Home / Front Page Slider / Polly wants a microchip?
Lady the Sulphur Crested cockatoo had a microchip implanted under the watchful eye of owner Colin.

Polly wants a microchip?

Getting dogs and cats microchipped is business as usual for Mundaring rangers, but a Sulphur Crested cockatoo is a different matter entirely.

On Friday October 13, Mundaring animal lovers were able to get their pets mircrochipped for free at Mundaring pound, with the service provided by four rangers training to become authorised implanters at Central Regional TAFE’s Northam campus.

As part of their training, under the watchful eyes of Animal Studies lecturer Sharleen Jordan and Gidgegannup Veterinary Clinic’s Dr John Tyrrell, the rangers are required to implant fifteen animals with microchips, including five cats and five dogs.

Mundaring Shire President John Daw said the training, which has been in place since 2013, was run two to four times per year depending on demand.

“Microchips are a permanent method of electronic identification and are more reliable than collars which can easily fall off,” Cr Daw said.

“Under the Cat Act 2011 and Dog Act 1976 it is a legal requirement to have your cat and dog microchipped, and these training sessions offer an excellent opportunity for community members to do so at no charge.”

While there is no legal obligation to have other pets microchipped, Ms Jordan said microchipping more unusual animals was becoming increasingly more common, with two local residents, Helen and Colin, bringing in Lady, a Sulphur Crested cockatoo.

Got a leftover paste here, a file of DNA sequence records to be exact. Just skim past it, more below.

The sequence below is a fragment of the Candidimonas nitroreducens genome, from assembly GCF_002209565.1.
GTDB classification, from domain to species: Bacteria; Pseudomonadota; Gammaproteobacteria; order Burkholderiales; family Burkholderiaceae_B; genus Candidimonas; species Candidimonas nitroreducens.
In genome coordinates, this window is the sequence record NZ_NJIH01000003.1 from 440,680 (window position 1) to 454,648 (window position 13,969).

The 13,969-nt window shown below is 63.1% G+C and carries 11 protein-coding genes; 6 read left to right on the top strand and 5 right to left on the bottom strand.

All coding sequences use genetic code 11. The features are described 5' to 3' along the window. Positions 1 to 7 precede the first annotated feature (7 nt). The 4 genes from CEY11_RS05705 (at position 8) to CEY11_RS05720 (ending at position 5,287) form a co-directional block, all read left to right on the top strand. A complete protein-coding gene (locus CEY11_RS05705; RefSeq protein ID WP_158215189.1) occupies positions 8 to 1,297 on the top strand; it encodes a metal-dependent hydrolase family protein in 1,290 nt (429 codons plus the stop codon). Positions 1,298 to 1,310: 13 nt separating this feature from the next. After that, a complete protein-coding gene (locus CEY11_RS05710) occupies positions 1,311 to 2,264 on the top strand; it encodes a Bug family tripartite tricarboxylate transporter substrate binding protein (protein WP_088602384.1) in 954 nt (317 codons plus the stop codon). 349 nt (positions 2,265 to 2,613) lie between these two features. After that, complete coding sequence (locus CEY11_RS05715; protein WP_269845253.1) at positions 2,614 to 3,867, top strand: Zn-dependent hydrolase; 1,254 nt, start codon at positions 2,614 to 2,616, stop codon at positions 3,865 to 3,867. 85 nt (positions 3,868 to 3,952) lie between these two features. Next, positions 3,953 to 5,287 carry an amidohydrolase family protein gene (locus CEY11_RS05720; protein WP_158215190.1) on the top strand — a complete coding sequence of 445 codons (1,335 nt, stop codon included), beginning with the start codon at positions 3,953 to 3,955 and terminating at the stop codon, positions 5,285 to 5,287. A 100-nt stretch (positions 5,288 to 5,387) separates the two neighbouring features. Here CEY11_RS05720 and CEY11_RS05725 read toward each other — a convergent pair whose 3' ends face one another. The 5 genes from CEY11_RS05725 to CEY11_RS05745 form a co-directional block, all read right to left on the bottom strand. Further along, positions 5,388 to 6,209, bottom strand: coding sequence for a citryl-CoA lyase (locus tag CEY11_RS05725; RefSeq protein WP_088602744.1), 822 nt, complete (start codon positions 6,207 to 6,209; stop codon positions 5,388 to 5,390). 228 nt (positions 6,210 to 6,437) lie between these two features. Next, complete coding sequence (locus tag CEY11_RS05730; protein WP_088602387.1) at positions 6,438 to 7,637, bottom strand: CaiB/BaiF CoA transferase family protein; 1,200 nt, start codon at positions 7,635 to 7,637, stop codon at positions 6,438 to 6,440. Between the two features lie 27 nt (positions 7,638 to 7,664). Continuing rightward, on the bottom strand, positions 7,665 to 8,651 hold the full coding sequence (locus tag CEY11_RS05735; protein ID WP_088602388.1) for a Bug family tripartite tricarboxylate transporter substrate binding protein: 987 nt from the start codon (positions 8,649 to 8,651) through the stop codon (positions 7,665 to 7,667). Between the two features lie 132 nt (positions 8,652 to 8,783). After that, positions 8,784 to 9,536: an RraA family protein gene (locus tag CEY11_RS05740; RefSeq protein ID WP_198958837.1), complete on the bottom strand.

“The cockatoo is probably more unusual than a cat or a dog but I wouldn’t say it’s uncommon,” she said.

“We actually checked with the Australian Veterinary Association and they say it’s actually not unusual at all.

“We’ve microchipped a pretty good array, rabbits, guinea pigs, snakes, you name it.
“I’ve even heard of people microchipping animals like Koi fish, because they’re pretty expensive.

“I guess the major thing now is that if the rangers find a bird, they’re going to have to scan it for a chip.”

Dr Tyrrell said he was suprised how relaxed Lady was.

“She was very laid back for a bird, she took the whole thing in her stride,” he said.

“So did the rangers, because different animals present different challenges and they handled the whole day extremely well, their training is definitely top notch.”

The next free microchipping service at Mundaring Pound is scheduled for March 2018.

About Liam Ducey

Liam Ducey is an experienced journalist, having worked in print media in Kalgoorlie, Esperance, Port Hedland, Bunbury and across the metropolitan area, as well as online for several Fairfax Media mastheads. His reporting has seen him awarded the 2013 Clubs WA award for Best Club Media Story in 2013 and the Western Australian Football Commission Umpiring Media Award in 2014. On the weekend you can usually find him at Bells Rapids, taking a very reluctant dog for a walk on the Goat trail.

Leave a Reply

Your email address will not be published. Required fields are marked *

*